Folk Song Of The American Negro - Online Book

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quering this rugged land, he was not stronger but weaker than his surroundings in America. He did not appropriate, but was appro�priated ; he did not assimilate but was assimilated; more than any other immigrant he became American, and to-day he is the American of Americans. Had conditions been different, it is certain that the trend of his folk music would have been in another direction. It was slavery that gave color to his music. Slavery was the starting point and Heaven was the goal of his life. The sorrows of slavery pierced his heart and it poured itself 6ut in such lamentations as:
(1)   "Nobody knows the trouble I see�"
(2)   "I'm troubled in mind�"
(3)   "O wretched man that I am�"
(4)   "Before I'd be a slave�"
Songs of this kind express the tragedies of slavery. They are the depths of his music. Curiously enough, the slave held Satan accountable for all his troubles. His mind could reach no lower. At the other end, the upper limits, we find God and Heaven. To him Heaven was a place of relief from the ills of slavery and a land of eternal joys. The thought of Heaven winged his soul to flights of imagination that wafted it into a state of consuming ecstacy. Then he sang of "golden slippers,"' "starry crown," "long white robe," "golden harp," and all the adornments that made Heaven' so real to him. Or he raised the question, "What kind of shoes?"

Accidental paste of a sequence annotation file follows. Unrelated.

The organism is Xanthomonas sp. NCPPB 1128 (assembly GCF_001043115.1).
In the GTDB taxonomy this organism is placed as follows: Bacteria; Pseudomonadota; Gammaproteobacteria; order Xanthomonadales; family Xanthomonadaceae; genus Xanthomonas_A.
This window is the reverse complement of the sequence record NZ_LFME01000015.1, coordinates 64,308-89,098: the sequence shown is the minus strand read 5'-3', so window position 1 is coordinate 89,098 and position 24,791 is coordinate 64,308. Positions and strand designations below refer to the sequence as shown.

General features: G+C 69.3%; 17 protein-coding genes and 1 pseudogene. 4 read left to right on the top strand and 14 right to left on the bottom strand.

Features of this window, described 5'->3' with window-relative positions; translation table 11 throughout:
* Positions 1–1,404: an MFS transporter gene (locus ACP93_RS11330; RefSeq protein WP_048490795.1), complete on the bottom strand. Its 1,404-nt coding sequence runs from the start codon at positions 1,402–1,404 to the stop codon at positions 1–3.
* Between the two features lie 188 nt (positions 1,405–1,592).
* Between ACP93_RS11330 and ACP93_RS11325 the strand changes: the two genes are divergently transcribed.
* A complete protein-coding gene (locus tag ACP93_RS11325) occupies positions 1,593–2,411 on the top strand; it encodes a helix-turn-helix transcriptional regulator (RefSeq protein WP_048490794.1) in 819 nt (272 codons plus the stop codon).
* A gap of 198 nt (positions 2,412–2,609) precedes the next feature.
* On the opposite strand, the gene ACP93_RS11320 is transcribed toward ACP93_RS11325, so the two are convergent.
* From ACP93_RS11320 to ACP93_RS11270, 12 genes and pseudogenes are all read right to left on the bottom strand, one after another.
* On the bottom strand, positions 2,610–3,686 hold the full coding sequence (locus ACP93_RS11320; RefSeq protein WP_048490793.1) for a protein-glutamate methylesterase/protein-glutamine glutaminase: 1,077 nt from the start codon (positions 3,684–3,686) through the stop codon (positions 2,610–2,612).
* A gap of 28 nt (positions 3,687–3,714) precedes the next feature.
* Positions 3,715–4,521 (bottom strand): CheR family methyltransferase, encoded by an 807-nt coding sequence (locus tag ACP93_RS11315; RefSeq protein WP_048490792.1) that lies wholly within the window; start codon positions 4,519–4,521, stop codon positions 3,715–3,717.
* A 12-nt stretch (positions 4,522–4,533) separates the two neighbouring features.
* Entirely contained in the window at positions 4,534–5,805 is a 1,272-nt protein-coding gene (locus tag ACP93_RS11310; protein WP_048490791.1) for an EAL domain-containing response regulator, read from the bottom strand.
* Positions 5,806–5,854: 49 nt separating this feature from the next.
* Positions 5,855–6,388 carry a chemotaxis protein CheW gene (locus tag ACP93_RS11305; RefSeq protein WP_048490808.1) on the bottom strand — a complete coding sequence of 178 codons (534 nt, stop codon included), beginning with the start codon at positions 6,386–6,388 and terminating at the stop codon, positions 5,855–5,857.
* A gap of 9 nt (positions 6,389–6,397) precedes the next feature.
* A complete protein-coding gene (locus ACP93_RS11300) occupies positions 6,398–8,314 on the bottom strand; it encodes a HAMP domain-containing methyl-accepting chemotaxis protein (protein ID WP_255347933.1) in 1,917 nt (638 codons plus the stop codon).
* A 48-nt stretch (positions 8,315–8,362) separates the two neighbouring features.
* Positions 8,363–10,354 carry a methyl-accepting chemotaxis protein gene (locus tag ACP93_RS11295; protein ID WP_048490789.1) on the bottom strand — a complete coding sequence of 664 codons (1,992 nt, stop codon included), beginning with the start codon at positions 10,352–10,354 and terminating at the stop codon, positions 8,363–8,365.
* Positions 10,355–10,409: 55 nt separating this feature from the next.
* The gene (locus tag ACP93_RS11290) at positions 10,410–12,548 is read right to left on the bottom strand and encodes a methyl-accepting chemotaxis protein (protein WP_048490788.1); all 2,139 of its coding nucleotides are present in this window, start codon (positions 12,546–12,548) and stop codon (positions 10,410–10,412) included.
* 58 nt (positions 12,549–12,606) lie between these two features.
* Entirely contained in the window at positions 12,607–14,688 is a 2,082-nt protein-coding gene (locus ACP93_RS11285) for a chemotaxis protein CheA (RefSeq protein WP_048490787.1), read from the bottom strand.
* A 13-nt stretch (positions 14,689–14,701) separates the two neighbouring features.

Who could tell the meaning of golden slippers to him who had worn brogans or no shoes at all? What did a long white robe mean to him who had known no better raiment than sacks, bags, or at best the roughest and poorest of clothing? What would it mean to him to have a starry crown, the adornment of a king, upon that old beaten and despised head of his? To him, those golden slippers and long white robe were as real as his brogans and his tattered garments.
His soul was either with Satan in pain or with God in joy. He hardly had time to see and appreciate the things of an every-day life. His surroundings were almost always extraordinary. This fact ac�counts for both the uncommon character of his religious songs, and the paucity and utter worthlessness of his secular songs. So few and so inferior are these latter that we may justly state that the Negro Folk Music is wholly religious. True it is that there were corn hu^kings, camp meetings, barn dances, and so forth, but it must be